CAMDEN, N.J. (CN) – A state trooper says she faced years of sexual harassment from supervisors and had to get an abortion after her acting captain assaulted and impregnated her. She says that after challenging her to a shooting competition, the captain pepper-sprayed her in the face because she was about to beat him, and that onlookers, “while shocked,” did nothing to help her.
Alexis Hayes says that while she was assigned to the coveted “Tac Pac” specialist position, acting Capt. Thomas King constantly harassed her and eventually got her pregnant.
King texted and called her “at all hours,” and showed up uninvited at her home though he lived 90 minutes away, according her federal complaint.
Hayes says that after working on special detail in Pittsburgh, she and her colleagues went to a restaurant, where “King continually saw to it that Plaintiff’s drink was full.” She says she went up to her room, “woozy from so much alcohol.”
The complaint continues: “Unbeknownst to Plaintiff, Defendant King had somehow obtained a copy of the key to Plaintiff’s room.
“While Plaintiff was in bed, inebriated, King came into Plaintiff’s room and sexually assaulted her.
“As a result of Defendant King’s sexual assault on Plaintiff, Plaintiff became pregnant.”
She says she abortion even though she is “morally and philosophically opposed” to the procedure.
She claims King continued to make sexual advances, and his obnoxious behavior culminated when he and pepper sprayed her when she was about to beat him in a “shoot out” competition.
The complaint states: “In or about June 2009, Defendant King ordered Plaintiff to have a competitive ‘shoot out’ with him. As it became clear that Plaintiff would win the shoot competition, Defendant King suddenly took out his OC spray and sprayed Plaintiff’s face. While shocked, all in attendance did nothing to stop Defendant
King or assist Plaintiff.”
OC spray is so named for oleoresin capsicum, the burning agent in hot pepper.
Hayes says she is traumatized and suffered a nervous breakdown because of the constant harassment and lack of support.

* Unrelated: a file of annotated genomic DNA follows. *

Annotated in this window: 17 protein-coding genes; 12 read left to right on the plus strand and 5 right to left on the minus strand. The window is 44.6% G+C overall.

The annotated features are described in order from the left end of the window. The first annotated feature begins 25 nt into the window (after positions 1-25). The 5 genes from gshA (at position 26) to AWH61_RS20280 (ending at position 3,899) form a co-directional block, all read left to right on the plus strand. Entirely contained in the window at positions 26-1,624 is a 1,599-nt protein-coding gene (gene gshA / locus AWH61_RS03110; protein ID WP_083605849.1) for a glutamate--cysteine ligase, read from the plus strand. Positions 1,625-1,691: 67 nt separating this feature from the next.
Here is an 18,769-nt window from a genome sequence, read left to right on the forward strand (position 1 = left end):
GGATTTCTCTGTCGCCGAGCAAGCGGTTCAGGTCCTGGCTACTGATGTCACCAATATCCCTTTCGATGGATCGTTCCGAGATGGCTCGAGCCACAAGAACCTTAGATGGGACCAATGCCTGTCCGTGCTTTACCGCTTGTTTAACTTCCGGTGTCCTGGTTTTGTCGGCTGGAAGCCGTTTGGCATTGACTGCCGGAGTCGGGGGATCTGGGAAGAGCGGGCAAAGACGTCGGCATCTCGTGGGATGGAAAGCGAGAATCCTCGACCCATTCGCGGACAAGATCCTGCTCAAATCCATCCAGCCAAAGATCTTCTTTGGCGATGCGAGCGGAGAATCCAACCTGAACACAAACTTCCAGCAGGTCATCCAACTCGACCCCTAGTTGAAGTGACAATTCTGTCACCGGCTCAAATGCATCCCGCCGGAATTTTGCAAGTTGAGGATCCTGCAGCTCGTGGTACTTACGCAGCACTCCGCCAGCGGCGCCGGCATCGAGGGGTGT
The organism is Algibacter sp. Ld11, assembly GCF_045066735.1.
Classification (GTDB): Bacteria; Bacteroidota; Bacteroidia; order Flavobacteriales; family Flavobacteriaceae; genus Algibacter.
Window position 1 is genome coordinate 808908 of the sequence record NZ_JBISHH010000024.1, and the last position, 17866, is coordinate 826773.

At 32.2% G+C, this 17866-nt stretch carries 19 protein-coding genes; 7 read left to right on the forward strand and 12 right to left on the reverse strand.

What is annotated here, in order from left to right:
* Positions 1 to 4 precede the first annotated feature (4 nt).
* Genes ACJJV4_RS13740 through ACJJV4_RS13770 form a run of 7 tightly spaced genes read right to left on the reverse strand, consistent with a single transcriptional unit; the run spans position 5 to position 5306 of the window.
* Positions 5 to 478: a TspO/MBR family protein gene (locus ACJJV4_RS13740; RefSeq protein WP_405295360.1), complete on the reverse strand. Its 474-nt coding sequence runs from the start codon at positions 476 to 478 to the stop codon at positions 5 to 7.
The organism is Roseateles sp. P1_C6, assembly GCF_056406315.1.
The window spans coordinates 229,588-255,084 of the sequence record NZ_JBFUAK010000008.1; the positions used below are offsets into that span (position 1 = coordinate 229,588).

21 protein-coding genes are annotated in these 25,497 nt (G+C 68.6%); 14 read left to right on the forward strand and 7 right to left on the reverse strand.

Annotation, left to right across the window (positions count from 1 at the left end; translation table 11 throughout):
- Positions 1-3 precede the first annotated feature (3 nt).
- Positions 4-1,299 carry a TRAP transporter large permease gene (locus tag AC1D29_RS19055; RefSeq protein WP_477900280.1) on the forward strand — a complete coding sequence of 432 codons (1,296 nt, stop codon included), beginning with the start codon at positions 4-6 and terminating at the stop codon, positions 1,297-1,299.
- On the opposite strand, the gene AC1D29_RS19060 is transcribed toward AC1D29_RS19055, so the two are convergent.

She says she spoke about her trauma to James Nestor with the New Jersey State Police Employee Assistance Program, and Nestor violated confidentiality by speaking about her to other officers.
Hayes says she also received unwanted attention from her instructor at academy. She claims Christine Shalcross escalated from demeaning and unprofessional behavior like calling her “peanut” and drawing on her face with black permanent marker. At Hayes’ graduation party, Shalcross whispered, “Hayes, I love you,” in her ear and kissed Hayes on the cheek, according to the complaint.
While investigating Hayes’ claims against Shalcross, who had gone on to work with Internal Affairs, Hayes says two sergeants conducted lengthy, humiliating and hostile interviews.
When the investigation stalled with no disciplinary action taken against Shalcross, the sergeants claimed to have lost the more than 10 hours of recorded interviews, according to the complaint.
Hayes says she also faced sexual harassment from another female state trooper while the two worked at the presidential inauguration in Washington. The other trooper, whom Hayes was assigned to bunk with, called Hayes a “lesbian hating, dyke hater” and “homophobic,” according to the complaint. Hayes also claims the woman proposed a “vagfest” and that they share one bed.
The same sergeants interviewed Hayes about this harassment, then asked her to sign a “wildly inaccurate” transcript of the interview, she says.
Three state police officers violated due process by forcibly restraining her to take blood after she was injured in a car accident because they wanted to charge her with drunk driving, according to the complaint.
Hayes sued New Jersey, Shalcross, King, Nestor and three officers, seeking punitive damages for conspiracy, and constitutional violations. She also wants an injunction against the state police Employment Assistance Program.
She is represented by William Buckman of Moorestown, N.J.